The Bollinger Law Firm, P.C.

Workers' compensation system fails to protect temp workers


The recession has taken a toll not only on consumersm but also on businesses-letting go of full-time employees, businesses increasingly have turned to temporary workers to fill employment vacancies. The temp industry now has 2.8 million workers, but these workers face a significantly higher chance of getting hurt on the job.

Temps are usually sent to jobs with little or even no training at times and the industries where they find themselves employed usually necessitate a lot of training, such as manufacturing and warehousing. The most common injuries discovered by the U.S. Occupational Safety and Health Administration (OSHA) took place when untrained workers were cleaning chemical tanks, working in the heat on a roof or operating heavy machinery. Sometimes temps are not provided with the same tools and materials that direct workers are given, such as the instance of a 24-year-old temp worker in North Carolina who was recently run over and killed by a garbage compactor while directing traffic at a landfill because he was not given the steel toe boots other workers were given. OSHA even recorded that the management did not feel it was necessary to provide him with the requisite equipment, simply because he was a temporary worker.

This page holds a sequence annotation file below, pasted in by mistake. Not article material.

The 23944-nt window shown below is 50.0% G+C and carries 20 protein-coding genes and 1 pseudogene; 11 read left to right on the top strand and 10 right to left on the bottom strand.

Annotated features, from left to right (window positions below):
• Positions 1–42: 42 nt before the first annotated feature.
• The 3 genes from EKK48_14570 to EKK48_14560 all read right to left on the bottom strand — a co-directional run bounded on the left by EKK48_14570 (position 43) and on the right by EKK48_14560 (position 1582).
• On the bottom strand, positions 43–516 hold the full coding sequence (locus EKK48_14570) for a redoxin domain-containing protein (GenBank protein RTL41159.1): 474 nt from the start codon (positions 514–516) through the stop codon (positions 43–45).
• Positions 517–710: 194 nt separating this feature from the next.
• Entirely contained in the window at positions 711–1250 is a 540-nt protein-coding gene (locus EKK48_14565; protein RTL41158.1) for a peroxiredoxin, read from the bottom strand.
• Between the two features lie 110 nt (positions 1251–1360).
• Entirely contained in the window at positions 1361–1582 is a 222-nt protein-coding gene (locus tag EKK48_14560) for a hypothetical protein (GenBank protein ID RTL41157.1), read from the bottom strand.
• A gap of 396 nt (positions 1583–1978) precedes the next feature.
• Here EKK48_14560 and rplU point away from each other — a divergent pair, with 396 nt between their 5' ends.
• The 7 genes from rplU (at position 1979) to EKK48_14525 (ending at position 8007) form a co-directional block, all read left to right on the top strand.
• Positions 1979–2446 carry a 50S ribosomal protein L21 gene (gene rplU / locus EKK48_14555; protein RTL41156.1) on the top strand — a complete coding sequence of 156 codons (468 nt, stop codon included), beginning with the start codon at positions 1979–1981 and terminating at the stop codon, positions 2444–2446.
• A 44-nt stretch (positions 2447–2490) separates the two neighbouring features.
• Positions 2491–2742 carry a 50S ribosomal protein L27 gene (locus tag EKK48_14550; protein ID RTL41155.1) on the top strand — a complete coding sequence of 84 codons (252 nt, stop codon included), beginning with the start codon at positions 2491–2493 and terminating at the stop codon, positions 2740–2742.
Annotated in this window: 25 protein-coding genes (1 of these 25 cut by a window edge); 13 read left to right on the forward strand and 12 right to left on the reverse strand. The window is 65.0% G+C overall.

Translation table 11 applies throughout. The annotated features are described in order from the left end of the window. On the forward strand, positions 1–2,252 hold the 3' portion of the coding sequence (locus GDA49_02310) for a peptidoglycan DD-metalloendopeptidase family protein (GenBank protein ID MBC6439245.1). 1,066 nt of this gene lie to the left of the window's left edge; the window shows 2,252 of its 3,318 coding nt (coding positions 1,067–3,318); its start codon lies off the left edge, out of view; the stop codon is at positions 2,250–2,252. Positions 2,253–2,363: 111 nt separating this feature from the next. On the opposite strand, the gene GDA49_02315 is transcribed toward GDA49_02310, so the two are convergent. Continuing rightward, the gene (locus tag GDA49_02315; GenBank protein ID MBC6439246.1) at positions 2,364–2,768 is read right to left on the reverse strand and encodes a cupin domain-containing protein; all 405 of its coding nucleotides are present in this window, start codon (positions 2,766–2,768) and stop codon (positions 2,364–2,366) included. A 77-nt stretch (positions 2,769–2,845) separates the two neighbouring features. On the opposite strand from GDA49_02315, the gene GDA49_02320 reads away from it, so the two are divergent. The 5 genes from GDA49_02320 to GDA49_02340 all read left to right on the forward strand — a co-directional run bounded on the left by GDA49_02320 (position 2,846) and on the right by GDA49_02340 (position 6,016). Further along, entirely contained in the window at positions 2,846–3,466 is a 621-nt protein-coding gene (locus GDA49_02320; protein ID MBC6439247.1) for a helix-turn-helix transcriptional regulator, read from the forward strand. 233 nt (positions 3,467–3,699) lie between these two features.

Despite the increasing reliance on temps, protecting them has remained a challenge for the workers' compensation system. Ordinarily, a company with a higher injury rate has to pay higher insurance premiums, so they are incentivized to promote worker safety. However, when temps get hurt, the temp firm and the company each point the figure at one another, with the firm usually paying the workers' compensation premiums, even though it doesn't control the job site. Without this economic pressure, companies do not focus on protecting temporary workers.

OSHA director is working on increasing awareness about employers' responsibilities towards temp workers, but is still struggling to make major changes. While North Carolina employees wait to see what happens, they should remember their employers are supposed to create a safe working environment for them and when workers do get injured, they can file a workers' compensation claim to recover medical costs.

Source: Minn Post, "Temporary work, lasting harm," Michael Grabell, Olga Pierce and Jeff Larson, Dec. 23, 2013

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